Wednesday, January 16, 2019

Signs of Overcommitment

OvercommitmentI can’t believe 2018 is over. It seems as though it passed in a flash – especially as the holiday rush seemed to accelerate the end of the year. October through December were a fun, fast-moving blur!

While I was growing up, time seemed to pass by so slowly. Important events such as Christmas and summer vacation took “forever” to arrive. Now, each new year seems to pass by faster than the one before. Can you relate?

I have come to realize that the speed with which time passes is directly proportional to how busy I am. I have also learned that the degree to which I feel impatient, frustrated, and pressured is related to my level of overcommitment.

When I become overcommitted everything seems to suffer. Instead of doing a great job, I do a mediocre job. Instead of enjoying the task, I resent it. Instead of spending time with my family, I focus on those things that have specific deadlines.

To break free from over committing yourself, practice these three important rules:

Create and maintain a balance of activities in your life.

This means you will engage in reasonable amounts of work, rest, leisure, exercise and learning. There will, of course, be times when the demands of life are greater than at other times, but do your best to maintain a reasonable balance.

Prioritize your activities.

Focus first on the things that are most important, like your faith, family and friends. It’s easy to get caught up in the small stuff that takes your valuable time. Set some time each day to do the important things first.

Practice saying “no”.

I personally find that I respect people more when they kindly, but directly, tell me “no” instead of promising something they can’t deliver. It’s better for everyone if

Tuesday, October 2, 2018

10 Common Leadership Mistakes

Common Leadership MistakesLeading is challenging enough without becoming your own worst enemy and  having to deal with the potential negative fallout associated with the 10 common leadership mistakes listed below. Take a moment and ask yourself if you might fall prey to one or more of these mistakes. If so, identify some action steps that will help you avoid these potential pitfalls in the future.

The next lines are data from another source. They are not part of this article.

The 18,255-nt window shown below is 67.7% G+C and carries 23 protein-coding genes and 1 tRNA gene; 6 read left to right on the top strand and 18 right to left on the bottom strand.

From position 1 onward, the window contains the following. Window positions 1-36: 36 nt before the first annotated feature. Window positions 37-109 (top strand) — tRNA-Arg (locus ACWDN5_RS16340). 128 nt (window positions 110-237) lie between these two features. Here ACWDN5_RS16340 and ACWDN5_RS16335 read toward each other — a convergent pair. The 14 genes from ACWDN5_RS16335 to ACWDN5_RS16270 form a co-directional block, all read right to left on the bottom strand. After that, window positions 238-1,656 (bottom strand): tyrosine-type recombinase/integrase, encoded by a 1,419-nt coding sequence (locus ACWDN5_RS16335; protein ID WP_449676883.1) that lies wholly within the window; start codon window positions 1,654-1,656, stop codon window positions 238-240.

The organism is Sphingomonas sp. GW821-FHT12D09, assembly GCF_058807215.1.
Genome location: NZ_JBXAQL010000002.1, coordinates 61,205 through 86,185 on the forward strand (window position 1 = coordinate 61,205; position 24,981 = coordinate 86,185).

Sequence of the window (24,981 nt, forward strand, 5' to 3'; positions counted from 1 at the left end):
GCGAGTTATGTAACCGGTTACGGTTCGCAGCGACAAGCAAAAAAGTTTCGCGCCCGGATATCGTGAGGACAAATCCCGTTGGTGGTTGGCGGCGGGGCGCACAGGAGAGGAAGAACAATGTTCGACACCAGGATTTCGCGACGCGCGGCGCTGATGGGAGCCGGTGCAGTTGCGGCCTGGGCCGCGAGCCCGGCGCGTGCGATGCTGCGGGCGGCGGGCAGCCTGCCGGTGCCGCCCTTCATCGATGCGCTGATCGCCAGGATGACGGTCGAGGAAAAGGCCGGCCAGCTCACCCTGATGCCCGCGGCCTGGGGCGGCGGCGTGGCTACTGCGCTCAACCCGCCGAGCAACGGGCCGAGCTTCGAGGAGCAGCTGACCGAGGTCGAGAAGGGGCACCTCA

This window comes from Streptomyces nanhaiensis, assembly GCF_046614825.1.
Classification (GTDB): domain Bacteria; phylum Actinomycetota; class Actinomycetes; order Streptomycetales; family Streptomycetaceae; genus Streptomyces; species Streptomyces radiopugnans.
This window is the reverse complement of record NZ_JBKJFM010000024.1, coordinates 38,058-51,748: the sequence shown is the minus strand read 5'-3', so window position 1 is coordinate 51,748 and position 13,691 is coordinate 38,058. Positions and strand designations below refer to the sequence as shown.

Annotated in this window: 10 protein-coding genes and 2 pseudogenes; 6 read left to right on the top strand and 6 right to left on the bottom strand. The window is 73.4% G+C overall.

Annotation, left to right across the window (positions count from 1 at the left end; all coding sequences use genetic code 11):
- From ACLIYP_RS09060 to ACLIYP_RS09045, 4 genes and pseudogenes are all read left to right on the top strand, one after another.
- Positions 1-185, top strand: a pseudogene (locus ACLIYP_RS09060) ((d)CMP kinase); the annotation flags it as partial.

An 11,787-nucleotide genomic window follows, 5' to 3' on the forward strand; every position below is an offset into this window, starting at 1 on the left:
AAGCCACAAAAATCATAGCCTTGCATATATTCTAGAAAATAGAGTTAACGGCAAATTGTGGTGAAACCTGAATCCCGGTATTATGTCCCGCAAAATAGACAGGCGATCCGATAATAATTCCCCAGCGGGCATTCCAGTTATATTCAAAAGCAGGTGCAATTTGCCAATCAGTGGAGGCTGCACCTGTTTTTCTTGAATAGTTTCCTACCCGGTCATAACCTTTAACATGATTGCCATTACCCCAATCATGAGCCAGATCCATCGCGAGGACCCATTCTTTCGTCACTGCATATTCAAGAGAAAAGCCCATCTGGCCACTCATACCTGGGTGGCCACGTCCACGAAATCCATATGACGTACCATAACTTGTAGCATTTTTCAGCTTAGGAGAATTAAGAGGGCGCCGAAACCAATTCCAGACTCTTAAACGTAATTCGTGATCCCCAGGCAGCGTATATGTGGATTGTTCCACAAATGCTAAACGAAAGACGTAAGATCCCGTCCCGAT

Tuesday, September 25, 2018

Keys to Confronting Well – Part II

ConfrontingIn last week’s blog I shared the first five of ten keys to confronting well. Have you had an opportunity to practice those principles in a confrontation? If so, let us know in the comments below!

Confrontation can be a scary proposition, but when you learn to do it well it can be the key to resolving differences and strengthening trust in your relationships.  Here are the last five keys to confronting well.

Tuesday, September 18, 2018

Keys to Confronting Well – Part I

ConfrontingMany people struggle with confronting well. The thought of speaking up, especially during a conflict or uncomfortable situation, can be almost paralyzing. However, the ability to effectively confront tough issues by clearly stating what you think, feel, and want can be one of the most valuable interpersonal skills a person can possess.

This week we will look at the first five of the ten keys to confronting well so you can be prepared for those difficult conversations.

Wednesday, September 5, 2018

Time Killers at the Office

Time KillersLabor Day got me thinking about how the concept of work has changed over the years. I respect and applaud men and women who work with their hands in trades and services, especially because so much of the work being done today is in an office environment. That is where our focus is today, but even if you are a craftsman or laborer, you will find some benefit in these recommendations.

Do you want to improve your performance and get more done at work? If you’re an honest, hard-working employee, manager or executive your answer is probably “yes”.  In my consultations with executive coaching clients, working smarter, streamlining efficiency and increasing productivity are nearly always included in their primary goals.  So one tool we use regularly is a list of time killers at the office.  This list is comprised of activities that on the surface seem harmless or even important, but in reality can greatly undermine the quality and quantity of work we produce.

No one is immune from falling into these workplace booby traps, so let’s look at five of the most common time killers and see if you can eliminate any of them from your daily routine.

Tuesday, June 26, 2018

9 Ways You May Be Holding Your Business Back

Holding Your Business BackI want to thank Brad Mishlove, CEO and founder of Catapult Groups, for providing our guest blog post for today. I’m confident you will find his insights to be very valuable in helping you move your business forward.

Live, Work, and Relate Well!

Dr. Todd

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If you own a business, it’s time to take your blinders off so you can identify any problems that may be holding you and your business back.

As a business owner, one of the costliest mistakes you can make is not knowing your blind spots. You worked hard to grow your business, and you have faith in your product.

Surveys have shown that 75% of small business owners have an optimistic outlook toward their company’s future, but the numbers don’t bear out this enthusiasm. The truth is, 70% of small businesses will fail by the tenth year, with a full 20% failing within the first year.

What’s holding your business back?

Despite feeling optimistic in the beginning, these business owners failed to see where they were coming up short. Are you setting up roadblocks along your own path to business success? If you are guilty of any of the following, you may be: